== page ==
Most physicians define a fever as a temperature above 38 degrees Celsius, so fortunately all he has is a slightly elevated temperature.
All of your data leans toward a diagnosis of an intestinal virus infection.
Prompt evaluation by the child's physician or in an emergency room is advised if you note any of the following in association with persistent vomiting/diarrhea: fever that is high (in your case, above 104 degrees Fahrenheit) or lasts beyond 48 hours; blood (bright red, maroon, or black) or copious bile (light to dark green) in the vomit; blood (bright red or tarry black) or mucus (copious or bloody) in the bowel movements; diarrhea that lasts beyond 7 days; failure to urinate well at least once every eight hours; marked dryness or stickiness (not slick moistness) when a clean finger is swiped against the inner cheek; inability to take or hold down even one-half teaspoon sips of liquid; markedly low energy or responsiveness. If none of the above urgent criteria are met, then the cause of the vomiting/diarrhea may be viral, especially if there has been exposure to sick family or friends with similar symptoms. Please note that antibiotics do NOT work against viruses. I would also avoid anti-diarrheal meds unless advised by the child's physician (in a sense, these prevent the body from ridding itself of the viral infection). You may use Tylenol for ache or fever, but avoid ibuprofen (Motrin or Advil) as it may irritate the stomach.
To prevent dehydration and maintain nutrition, try this routine called "2 bites, 2 ounces."
Alternate every 10-20 minutes between offering:
- ½ - 2 ounce sips of clear liquids* (e.g., Pedialyte**; Pedialyte or other brand popsicles; white grape juice; flat non-caffeinated soda; clear bouillon or broth; Gatorade; breast milk; ice chips or water - must take other liquids besides ice chips/water).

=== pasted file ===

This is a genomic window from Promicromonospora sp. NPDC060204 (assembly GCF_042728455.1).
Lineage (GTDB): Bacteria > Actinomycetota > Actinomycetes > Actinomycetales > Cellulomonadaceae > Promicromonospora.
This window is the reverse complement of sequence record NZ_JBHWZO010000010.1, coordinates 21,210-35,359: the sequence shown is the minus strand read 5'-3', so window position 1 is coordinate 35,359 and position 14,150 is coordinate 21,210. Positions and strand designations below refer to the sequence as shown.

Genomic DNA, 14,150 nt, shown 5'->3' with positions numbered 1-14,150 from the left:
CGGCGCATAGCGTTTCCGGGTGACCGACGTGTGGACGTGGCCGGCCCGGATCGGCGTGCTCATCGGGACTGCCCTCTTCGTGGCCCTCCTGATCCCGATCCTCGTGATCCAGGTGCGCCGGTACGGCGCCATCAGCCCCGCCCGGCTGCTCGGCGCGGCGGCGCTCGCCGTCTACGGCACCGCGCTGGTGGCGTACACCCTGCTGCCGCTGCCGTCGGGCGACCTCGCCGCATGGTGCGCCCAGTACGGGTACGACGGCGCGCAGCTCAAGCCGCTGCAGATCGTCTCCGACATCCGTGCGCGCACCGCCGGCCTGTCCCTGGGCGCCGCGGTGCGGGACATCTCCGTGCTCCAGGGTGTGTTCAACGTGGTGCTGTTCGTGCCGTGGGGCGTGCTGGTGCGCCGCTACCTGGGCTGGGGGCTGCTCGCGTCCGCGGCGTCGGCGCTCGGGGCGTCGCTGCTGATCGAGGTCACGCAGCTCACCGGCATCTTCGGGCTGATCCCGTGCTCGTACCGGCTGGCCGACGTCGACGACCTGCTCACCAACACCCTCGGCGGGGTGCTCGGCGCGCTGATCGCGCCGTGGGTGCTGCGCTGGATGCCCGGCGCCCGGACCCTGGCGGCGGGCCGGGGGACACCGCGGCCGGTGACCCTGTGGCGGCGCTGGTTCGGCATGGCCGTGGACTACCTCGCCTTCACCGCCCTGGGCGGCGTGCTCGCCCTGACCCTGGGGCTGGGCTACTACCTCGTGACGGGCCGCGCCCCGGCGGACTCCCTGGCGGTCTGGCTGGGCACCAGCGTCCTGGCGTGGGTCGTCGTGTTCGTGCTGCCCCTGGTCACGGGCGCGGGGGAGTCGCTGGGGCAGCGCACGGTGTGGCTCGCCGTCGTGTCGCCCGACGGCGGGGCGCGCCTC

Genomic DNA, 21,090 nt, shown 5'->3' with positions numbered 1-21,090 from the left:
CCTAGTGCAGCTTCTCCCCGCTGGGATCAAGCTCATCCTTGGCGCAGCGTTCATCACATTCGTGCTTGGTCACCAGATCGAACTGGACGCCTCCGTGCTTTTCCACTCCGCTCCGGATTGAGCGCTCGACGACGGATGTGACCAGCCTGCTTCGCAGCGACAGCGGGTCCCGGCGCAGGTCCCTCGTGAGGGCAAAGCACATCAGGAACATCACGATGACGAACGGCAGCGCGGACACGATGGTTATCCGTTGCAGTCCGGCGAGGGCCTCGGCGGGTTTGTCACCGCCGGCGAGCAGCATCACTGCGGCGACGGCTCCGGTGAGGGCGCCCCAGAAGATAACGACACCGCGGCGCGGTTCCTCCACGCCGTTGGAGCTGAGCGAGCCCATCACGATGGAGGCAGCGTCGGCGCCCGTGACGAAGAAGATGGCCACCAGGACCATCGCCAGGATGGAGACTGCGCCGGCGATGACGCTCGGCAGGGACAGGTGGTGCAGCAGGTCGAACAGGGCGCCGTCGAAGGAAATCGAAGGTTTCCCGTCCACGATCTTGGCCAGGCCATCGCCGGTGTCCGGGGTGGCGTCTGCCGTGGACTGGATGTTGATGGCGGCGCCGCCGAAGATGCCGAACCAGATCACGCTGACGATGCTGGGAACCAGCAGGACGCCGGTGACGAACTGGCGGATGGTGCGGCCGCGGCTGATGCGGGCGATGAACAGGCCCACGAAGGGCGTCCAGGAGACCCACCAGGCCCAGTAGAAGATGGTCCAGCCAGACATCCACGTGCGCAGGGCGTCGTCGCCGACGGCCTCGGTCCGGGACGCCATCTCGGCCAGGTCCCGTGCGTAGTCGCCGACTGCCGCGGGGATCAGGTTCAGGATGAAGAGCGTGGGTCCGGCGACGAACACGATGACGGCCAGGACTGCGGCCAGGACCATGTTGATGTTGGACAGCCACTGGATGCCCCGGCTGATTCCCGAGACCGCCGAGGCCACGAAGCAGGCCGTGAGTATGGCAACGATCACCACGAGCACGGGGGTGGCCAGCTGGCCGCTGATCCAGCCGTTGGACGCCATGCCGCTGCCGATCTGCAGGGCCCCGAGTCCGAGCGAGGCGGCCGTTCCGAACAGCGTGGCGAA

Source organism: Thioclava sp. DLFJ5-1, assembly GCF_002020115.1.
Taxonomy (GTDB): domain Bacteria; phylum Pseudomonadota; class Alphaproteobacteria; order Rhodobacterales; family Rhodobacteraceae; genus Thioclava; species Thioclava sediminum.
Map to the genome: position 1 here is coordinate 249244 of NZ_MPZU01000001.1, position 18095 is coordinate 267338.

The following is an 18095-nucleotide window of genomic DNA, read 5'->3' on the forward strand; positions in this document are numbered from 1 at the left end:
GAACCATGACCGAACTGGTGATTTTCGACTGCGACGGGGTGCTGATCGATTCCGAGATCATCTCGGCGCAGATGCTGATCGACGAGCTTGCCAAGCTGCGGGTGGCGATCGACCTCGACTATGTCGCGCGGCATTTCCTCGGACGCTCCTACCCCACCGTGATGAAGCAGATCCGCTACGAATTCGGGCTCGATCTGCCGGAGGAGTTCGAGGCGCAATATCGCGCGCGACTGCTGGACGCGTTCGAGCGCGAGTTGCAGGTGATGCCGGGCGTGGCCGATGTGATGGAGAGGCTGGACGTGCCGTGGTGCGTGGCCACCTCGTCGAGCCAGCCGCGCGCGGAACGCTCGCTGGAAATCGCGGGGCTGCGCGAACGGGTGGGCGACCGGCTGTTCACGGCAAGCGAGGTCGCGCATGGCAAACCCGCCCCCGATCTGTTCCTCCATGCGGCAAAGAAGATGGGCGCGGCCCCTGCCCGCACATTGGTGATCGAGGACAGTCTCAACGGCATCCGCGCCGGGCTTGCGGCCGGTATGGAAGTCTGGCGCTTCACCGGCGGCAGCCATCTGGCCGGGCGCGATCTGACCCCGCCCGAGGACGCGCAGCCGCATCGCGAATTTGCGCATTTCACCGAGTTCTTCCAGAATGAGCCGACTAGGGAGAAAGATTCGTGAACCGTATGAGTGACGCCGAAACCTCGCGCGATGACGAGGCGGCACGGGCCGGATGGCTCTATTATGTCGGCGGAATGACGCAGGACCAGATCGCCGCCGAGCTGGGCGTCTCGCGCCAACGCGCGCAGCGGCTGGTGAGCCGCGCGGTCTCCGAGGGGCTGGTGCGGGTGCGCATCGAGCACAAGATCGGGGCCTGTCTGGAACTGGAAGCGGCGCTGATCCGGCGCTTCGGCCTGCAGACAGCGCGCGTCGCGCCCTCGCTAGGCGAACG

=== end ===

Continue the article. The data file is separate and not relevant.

- 1 - 2 bites of bland, starchy solids (e.g., plain yogurt***; bananas; applesauce; cooked rice; toast; Jello; Saltine or graham crackers; finely-chopped carrots; plain mashed white potatoes; pastas).
* Start with a measuring teaspoon--once the child has tolerated this a couple of times, go up to two teaspoons or a measuring Tablespoon. A measuring Tablespoon used for baking holds ½ ounce of fluid, two Tablespoons equals 1 ounce of fluid, and a measuring cup will help when giving larger volumes.
** In place of Pedialyte and similar over-the-counter oral rehydration solutions, you may use the following mixture of 1 level measuring teaspoon of salt and 8 level measuring teaspoons of sugar stirred until dissolved in 5 measuring cups (34-40 ounces) of clean drinking water.
*** Give plain yogurt labeled as having "active cultures" or "Lactobacillus cultures." You may sprinkle some sugar to improve flavor. Avoid yogurt with added fruit.
If the child refuses solids, offer the liquids instead, gradually increasing the fluid volume up to 4 ounces as tolerated (stay at the fluid volume where no vomiting occurs). If the patient manages enough fluid intake to urinate at least once every 8 hours, this will help to prevent dehydration. Starchy solids promote formed stools. Eating plain yogurt helps to restore normal intestinal function, while a more effective (but more expensive) over-the-counter option similar to yogurt is 1 capsule daily of Culturelle mixed into a snack of applesauce, mashed bananas, or plain yogurt.
Avoid liquids and foods that may promote diarrhea (examples: prunes and pears; prune, pear, apple, or red grape juices; unpeeled fruits; bran- or whole-grain type cereal, bread, waffles, or muffins).
Viral sources of vomiting/diarrhea often resolve within 7-10 days. Focus on rehydration, and remember the urgent criteria at the start of this message.